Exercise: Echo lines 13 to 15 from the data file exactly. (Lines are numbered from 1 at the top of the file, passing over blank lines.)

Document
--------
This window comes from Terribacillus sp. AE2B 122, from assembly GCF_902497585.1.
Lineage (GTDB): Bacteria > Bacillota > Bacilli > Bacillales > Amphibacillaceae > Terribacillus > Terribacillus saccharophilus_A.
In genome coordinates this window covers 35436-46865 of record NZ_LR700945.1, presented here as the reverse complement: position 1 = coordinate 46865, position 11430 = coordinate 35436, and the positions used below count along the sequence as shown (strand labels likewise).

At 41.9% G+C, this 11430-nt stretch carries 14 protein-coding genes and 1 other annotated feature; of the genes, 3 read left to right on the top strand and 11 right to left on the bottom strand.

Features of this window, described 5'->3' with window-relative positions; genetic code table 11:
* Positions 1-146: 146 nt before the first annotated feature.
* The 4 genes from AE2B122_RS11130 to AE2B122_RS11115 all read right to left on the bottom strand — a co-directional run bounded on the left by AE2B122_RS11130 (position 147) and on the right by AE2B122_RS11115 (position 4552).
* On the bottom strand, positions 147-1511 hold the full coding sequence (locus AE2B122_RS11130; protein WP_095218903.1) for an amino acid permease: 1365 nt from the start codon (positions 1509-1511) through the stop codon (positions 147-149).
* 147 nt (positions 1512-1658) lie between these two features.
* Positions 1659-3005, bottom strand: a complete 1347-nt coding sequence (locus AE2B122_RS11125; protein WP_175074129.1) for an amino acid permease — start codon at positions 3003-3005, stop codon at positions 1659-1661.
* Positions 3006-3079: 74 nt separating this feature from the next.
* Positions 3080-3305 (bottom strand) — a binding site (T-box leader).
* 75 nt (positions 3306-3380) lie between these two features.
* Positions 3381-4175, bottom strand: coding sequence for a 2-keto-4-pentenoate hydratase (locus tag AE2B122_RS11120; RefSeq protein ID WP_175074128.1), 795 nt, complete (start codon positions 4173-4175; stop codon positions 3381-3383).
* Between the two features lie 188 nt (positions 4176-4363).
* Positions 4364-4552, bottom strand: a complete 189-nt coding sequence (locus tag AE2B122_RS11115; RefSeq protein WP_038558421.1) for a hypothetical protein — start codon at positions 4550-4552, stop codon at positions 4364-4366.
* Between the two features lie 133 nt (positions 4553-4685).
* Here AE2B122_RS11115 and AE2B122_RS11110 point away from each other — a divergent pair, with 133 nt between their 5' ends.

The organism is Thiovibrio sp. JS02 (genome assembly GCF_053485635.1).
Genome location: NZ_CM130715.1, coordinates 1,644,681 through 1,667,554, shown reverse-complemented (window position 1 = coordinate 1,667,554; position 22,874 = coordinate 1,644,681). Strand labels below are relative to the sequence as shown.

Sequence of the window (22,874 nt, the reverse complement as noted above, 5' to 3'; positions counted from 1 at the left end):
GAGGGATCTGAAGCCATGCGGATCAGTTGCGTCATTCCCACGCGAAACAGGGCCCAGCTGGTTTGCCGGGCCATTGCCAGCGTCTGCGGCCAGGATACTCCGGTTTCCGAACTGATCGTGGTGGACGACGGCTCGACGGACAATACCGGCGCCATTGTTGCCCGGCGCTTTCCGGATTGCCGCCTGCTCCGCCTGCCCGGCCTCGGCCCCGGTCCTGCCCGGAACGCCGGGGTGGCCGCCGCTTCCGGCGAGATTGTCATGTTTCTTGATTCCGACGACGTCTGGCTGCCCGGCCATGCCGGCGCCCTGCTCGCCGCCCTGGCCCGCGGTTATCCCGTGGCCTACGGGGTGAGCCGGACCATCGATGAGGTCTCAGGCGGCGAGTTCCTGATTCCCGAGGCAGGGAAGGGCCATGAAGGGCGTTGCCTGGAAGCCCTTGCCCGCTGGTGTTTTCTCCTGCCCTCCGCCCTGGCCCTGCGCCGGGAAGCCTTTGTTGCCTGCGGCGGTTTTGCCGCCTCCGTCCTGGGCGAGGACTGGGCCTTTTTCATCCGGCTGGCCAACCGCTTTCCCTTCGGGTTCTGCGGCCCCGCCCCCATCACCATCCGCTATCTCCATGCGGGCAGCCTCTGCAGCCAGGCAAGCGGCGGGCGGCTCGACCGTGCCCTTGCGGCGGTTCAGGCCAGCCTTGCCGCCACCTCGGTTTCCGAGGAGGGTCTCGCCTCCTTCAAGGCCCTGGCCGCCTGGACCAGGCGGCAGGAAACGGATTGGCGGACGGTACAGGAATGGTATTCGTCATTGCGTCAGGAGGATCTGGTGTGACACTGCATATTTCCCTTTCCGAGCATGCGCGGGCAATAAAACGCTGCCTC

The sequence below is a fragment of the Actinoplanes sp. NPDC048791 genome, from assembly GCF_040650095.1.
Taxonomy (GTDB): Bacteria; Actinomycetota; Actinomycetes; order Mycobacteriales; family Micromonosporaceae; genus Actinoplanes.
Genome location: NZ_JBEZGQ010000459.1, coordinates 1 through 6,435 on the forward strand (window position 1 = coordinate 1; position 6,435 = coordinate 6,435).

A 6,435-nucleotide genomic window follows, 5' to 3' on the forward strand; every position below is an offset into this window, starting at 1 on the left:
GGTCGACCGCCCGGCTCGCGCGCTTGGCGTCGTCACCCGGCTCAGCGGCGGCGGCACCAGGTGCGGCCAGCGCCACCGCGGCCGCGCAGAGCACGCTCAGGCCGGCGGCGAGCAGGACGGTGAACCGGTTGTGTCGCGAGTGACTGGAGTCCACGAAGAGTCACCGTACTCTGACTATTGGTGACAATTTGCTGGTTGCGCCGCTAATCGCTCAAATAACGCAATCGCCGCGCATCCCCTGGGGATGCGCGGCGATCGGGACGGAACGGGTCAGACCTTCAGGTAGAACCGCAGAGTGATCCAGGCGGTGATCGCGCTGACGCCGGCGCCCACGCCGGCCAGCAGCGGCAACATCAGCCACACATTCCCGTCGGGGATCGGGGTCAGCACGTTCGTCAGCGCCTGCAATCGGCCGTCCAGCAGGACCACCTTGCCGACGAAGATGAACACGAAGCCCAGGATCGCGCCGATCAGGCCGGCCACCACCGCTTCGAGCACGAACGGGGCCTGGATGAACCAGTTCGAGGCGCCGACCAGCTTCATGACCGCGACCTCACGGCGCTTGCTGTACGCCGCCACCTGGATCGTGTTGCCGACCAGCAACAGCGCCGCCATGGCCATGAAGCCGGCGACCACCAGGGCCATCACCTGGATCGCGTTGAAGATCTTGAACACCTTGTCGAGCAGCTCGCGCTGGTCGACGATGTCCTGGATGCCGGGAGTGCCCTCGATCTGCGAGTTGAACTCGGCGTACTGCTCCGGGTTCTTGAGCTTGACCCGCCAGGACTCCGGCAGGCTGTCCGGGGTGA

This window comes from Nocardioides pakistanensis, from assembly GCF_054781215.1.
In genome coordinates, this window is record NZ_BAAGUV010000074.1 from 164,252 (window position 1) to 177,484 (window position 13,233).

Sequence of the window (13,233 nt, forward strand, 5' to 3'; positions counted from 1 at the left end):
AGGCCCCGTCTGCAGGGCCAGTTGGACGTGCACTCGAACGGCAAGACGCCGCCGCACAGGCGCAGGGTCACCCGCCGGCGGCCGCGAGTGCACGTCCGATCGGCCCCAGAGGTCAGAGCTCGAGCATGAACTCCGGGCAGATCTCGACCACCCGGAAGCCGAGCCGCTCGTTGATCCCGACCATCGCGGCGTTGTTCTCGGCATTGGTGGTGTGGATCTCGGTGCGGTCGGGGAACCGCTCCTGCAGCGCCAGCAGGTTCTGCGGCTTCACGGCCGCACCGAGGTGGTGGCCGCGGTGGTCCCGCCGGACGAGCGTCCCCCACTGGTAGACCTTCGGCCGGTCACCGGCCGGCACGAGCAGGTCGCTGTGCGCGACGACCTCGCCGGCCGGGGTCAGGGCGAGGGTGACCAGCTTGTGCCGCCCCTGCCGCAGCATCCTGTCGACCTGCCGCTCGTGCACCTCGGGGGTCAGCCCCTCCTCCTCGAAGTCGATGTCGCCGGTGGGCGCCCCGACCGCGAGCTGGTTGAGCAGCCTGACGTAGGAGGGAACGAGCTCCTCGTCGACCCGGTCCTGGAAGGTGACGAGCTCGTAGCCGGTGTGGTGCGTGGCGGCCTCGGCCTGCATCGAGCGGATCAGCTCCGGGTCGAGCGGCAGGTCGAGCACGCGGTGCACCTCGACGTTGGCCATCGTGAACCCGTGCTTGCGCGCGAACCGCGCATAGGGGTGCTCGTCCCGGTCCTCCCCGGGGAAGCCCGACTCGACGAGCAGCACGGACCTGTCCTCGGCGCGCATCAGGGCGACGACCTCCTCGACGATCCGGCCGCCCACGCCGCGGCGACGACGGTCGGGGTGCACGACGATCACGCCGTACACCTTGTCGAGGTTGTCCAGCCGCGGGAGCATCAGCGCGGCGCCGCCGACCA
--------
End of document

* 75 nt (positions 3306-3380) lie between these two features.
* Positions 3381-4175, bottom strand: coding sequence for a 2-keto-4-pentenoate hydratase (locus tag AE2B122_RS11120; RefSeq protein ID WP_175074128.1), 795 nt, complete (start codon positions 4173-4175; stop codon positions 3381-3383).
* Between the two features lie 188 nt (positions 4176-4363).